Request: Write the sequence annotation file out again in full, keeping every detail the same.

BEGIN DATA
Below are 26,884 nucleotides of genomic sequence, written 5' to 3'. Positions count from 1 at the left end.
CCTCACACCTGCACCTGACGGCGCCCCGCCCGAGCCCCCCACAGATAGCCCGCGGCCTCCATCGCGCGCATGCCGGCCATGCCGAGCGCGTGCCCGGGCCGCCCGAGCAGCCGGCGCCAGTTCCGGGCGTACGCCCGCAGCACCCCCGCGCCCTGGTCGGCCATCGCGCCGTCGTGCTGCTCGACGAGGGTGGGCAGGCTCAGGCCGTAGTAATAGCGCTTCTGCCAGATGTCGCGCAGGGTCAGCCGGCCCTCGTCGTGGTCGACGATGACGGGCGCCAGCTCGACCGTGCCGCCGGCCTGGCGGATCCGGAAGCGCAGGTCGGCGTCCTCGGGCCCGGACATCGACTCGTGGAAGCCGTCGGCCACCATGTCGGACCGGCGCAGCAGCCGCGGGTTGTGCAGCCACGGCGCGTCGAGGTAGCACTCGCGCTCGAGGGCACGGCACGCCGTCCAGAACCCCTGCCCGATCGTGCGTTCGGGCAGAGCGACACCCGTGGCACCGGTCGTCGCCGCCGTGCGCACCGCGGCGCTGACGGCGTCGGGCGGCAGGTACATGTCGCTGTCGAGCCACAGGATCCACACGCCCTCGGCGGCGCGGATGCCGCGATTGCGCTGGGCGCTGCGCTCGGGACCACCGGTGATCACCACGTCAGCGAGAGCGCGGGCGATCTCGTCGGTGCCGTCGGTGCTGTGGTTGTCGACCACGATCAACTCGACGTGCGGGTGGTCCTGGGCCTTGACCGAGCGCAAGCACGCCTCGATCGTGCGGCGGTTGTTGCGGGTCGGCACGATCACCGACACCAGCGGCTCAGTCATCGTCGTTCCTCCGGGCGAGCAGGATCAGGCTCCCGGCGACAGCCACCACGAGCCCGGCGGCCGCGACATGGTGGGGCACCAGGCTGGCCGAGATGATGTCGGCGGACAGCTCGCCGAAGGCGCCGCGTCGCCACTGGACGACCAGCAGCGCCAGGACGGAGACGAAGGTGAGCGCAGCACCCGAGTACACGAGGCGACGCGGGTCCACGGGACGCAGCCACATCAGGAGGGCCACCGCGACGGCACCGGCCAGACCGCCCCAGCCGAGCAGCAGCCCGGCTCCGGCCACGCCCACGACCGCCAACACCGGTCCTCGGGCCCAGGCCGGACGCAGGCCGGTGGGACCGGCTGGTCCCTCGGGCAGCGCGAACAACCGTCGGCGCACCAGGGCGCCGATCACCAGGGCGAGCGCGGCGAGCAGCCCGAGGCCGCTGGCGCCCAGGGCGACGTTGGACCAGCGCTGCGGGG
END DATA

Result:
Below are 26,884 nucleotides of genomic sequence, written 5' to 3'. Positions count from 1 at the left end.
CCTCACACCTGCACCTGACGGCGCCCCGCCCGAGCCCCCCACAGATAGCCCGCGGCCTCCATCGCGCGCATGCCGGCCATGCCGAGCGCGTGCCCGGGCCGCCCGAGCAGCCGGCGCCAGTTCCGGGCGTACGCCCGCAGCACCCCCGCGCCCTGGTCGGCCATCGCGCCGTCGTGCTGCTCGACGAGGGTGGGCAGGCTCAGGCCGTAGTAATAGCGCTTCTGCCAGATGTCGCGCAGGGTCAGCCGGCCCTCGTCGTGGTCGACGATGACGGGCGCCAGCTCGACCGTGCCGCCGGCCTGGCGGATCCGGAAGCGCAGGTCGGCGTCCTCGGGCCCGGACATCGACTCGTGGAAGCCGTCGGCCACCATGTCGGACCGGCGCAGCAGCCGCGGGTTGTGCAGCCACGGCGCGTCGAGGTAGCACTCGCGCTCGAGGGCACGGCACGCCGTCCAGAACCCCTGCCCGATCGTGCGTTCGGGCAGAGCGACACCCGTGGCACCGGTCGTCGCCGCCGTGCGCACCGCGGCGCTGACGGCGTCGGGCGGCAGGTACATGTCGCTGTCGAGCCACAGGATCCACACGCCCTCGGCGGCGCGGATGCCGCGATTGCGCTGGGCGCTGCGCTCGGGACCACCGGTGATCACCACGTCAGCGAGAGCGCGGGCGATCTCGTCGGTGCCGTCGGTGCTGTGGTTGTCGACCACGATCAACTCGACGTGCGGGTGGTCCTGGGCCTTGACCGAGCGCAAGCACGCCTCGATCGTGCGGCGGTTGTTGCGGGTCGGCACGATCACCGACACCAGCGGCTCAGTCATCGTCGTTCCTCCGGGCGAGCAGGATCAGGCTCCCGGCGACAGCCACCACGAGCCCGGCGGCCGCGACATGGTGGGGCACCAGGCTGGCCGAGATGATGTCGGCGGACAGCTCGCCGAAGGCGCCGCGTCGCCACTGGACGACCAGCAGCGCCAGGACGGAGACGAAGGTGAGCGCAGCACCCGAGTACACGAGGCGACGCGGGTCCACGGGACGCAGCCACATCAGGAGGGCCACCGCGACGGCACCGGCCAGACCGCCCCAGCCGAGCAGCAGCCCGGCTCCGGCCACGCCCACGACCGCCAACACCGGTCCTCGGGCCCAGGCCGGACGCAGGCCGGTGGGACCGGCTGGTCCCTCGGGCAGCGCGAACAACCGTCGGCGCACCAGGGCGCCGATCACCAGGGCGAGCGCGGCGAGCAGCCCGAGGCCGCTGGCGCCCAGGGCGACGTTGGACCAGCGCTGCGGGG